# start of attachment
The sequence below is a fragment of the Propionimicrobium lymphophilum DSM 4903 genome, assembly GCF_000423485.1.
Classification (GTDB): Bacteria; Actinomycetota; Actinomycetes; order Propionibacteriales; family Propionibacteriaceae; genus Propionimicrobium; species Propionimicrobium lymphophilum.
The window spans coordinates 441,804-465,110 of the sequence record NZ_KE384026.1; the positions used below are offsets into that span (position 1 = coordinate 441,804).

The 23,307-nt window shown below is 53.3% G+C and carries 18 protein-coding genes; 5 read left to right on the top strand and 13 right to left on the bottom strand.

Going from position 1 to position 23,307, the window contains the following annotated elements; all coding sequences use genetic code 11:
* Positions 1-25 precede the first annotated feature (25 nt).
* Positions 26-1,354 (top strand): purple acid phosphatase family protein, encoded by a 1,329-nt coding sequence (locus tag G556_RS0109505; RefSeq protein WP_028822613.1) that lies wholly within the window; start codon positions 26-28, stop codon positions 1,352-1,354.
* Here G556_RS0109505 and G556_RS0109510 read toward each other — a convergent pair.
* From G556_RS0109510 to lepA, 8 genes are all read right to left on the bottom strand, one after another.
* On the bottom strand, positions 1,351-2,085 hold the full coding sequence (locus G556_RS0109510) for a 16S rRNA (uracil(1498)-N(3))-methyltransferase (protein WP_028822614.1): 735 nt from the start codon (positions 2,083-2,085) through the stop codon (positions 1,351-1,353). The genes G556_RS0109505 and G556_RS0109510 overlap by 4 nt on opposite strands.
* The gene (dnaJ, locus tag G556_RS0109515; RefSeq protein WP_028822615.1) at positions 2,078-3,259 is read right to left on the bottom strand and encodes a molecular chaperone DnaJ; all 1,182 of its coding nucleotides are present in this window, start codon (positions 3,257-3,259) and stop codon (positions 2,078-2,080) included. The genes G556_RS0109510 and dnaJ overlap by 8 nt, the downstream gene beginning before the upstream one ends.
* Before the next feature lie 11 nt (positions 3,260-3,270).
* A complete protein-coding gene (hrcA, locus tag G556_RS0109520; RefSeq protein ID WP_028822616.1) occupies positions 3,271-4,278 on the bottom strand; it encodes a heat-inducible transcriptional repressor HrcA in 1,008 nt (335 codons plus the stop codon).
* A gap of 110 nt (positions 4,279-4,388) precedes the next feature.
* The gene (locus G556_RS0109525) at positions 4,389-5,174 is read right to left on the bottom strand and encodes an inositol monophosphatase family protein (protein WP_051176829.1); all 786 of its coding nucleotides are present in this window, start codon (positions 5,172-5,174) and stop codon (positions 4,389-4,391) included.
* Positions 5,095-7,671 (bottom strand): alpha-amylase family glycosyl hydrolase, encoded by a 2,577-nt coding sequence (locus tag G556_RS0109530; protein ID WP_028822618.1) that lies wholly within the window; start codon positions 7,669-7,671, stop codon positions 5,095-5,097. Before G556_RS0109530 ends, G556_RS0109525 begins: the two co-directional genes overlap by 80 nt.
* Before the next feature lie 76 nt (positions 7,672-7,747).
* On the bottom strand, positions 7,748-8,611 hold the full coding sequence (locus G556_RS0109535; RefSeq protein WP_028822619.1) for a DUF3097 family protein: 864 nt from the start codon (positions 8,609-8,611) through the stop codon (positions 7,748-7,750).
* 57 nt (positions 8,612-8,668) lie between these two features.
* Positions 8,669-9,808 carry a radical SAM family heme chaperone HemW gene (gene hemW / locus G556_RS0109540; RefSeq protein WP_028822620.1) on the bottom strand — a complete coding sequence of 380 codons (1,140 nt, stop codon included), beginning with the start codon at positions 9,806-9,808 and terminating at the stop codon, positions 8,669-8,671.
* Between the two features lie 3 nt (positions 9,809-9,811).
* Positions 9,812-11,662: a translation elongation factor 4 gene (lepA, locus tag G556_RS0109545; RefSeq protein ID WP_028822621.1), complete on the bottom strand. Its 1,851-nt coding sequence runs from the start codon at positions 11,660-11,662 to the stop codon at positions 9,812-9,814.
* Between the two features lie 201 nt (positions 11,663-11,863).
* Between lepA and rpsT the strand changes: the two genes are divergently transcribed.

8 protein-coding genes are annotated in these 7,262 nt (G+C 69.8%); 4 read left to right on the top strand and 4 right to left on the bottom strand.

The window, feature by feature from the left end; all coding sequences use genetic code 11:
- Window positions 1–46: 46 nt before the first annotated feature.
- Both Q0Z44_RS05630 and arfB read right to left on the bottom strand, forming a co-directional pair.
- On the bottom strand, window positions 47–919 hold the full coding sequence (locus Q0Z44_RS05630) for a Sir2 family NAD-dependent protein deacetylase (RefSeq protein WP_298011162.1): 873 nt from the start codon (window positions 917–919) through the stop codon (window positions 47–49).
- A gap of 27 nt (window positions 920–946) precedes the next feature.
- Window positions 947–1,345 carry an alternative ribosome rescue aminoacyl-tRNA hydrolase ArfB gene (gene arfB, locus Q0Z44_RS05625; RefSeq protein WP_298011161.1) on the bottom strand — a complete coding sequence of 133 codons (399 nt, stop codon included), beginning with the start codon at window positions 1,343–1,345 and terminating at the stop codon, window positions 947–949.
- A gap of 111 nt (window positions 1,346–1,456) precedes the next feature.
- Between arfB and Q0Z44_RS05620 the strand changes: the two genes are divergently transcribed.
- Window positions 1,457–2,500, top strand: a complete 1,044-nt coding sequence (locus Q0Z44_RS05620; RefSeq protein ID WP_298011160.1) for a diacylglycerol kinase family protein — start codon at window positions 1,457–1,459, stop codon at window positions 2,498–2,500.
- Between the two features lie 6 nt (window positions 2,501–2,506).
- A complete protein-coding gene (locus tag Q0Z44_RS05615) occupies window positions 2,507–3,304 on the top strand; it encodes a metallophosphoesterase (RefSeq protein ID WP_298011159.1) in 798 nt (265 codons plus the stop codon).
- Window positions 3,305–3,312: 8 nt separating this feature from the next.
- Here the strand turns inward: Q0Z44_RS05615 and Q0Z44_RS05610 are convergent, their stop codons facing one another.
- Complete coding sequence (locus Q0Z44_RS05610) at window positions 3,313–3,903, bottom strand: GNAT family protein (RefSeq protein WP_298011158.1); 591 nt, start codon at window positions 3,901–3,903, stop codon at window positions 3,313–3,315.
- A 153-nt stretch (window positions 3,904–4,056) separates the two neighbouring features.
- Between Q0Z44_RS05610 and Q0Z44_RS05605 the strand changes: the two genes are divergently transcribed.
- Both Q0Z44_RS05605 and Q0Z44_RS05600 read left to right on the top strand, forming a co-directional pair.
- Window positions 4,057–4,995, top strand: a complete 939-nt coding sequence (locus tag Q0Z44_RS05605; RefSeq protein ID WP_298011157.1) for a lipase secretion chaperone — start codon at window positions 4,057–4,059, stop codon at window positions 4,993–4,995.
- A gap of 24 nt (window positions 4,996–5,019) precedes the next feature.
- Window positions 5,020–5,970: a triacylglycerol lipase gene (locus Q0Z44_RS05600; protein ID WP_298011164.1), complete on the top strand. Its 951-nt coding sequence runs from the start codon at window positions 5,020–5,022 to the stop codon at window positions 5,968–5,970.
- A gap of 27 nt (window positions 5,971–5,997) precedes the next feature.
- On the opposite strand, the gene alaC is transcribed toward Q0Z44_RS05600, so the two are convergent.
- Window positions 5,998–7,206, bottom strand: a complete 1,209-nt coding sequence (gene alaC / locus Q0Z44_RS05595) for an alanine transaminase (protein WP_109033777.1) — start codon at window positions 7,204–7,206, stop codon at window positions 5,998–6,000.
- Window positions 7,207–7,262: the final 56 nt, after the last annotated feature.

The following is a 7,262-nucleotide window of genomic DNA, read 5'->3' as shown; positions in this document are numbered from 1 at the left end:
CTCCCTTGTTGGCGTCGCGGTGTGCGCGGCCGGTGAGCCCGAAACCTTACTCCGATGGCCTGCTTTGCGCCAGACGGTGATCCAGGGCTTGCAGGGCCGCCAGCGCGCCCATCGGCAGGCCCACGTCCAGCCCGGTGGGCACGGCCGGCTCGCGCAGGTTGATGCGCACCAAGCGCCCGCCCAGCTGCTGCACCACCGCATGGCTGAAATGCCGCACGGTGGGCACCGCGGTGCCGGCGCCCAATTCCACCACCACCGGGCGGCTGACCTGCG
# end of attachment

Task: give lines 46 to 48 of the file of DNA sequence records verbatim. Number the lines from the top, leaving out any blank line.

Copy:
- A gap of 27 nt (window positions 5,971–5,997) precedes the next feature.
- On the opposite strand, the gene alaC is transcribed toward Q0Z44_RS05600, so the two are convergent.
- Window positions 5,998–7,206, bottom strand: a complete 1,209-nt coding sequence (gene alaC / locus Q0Z44_RS05595) for an alanine transaminase (protein WP_109033777.1) — start codon at window positions 7,204–7,206, stop codon at window positions 5,998–6,000.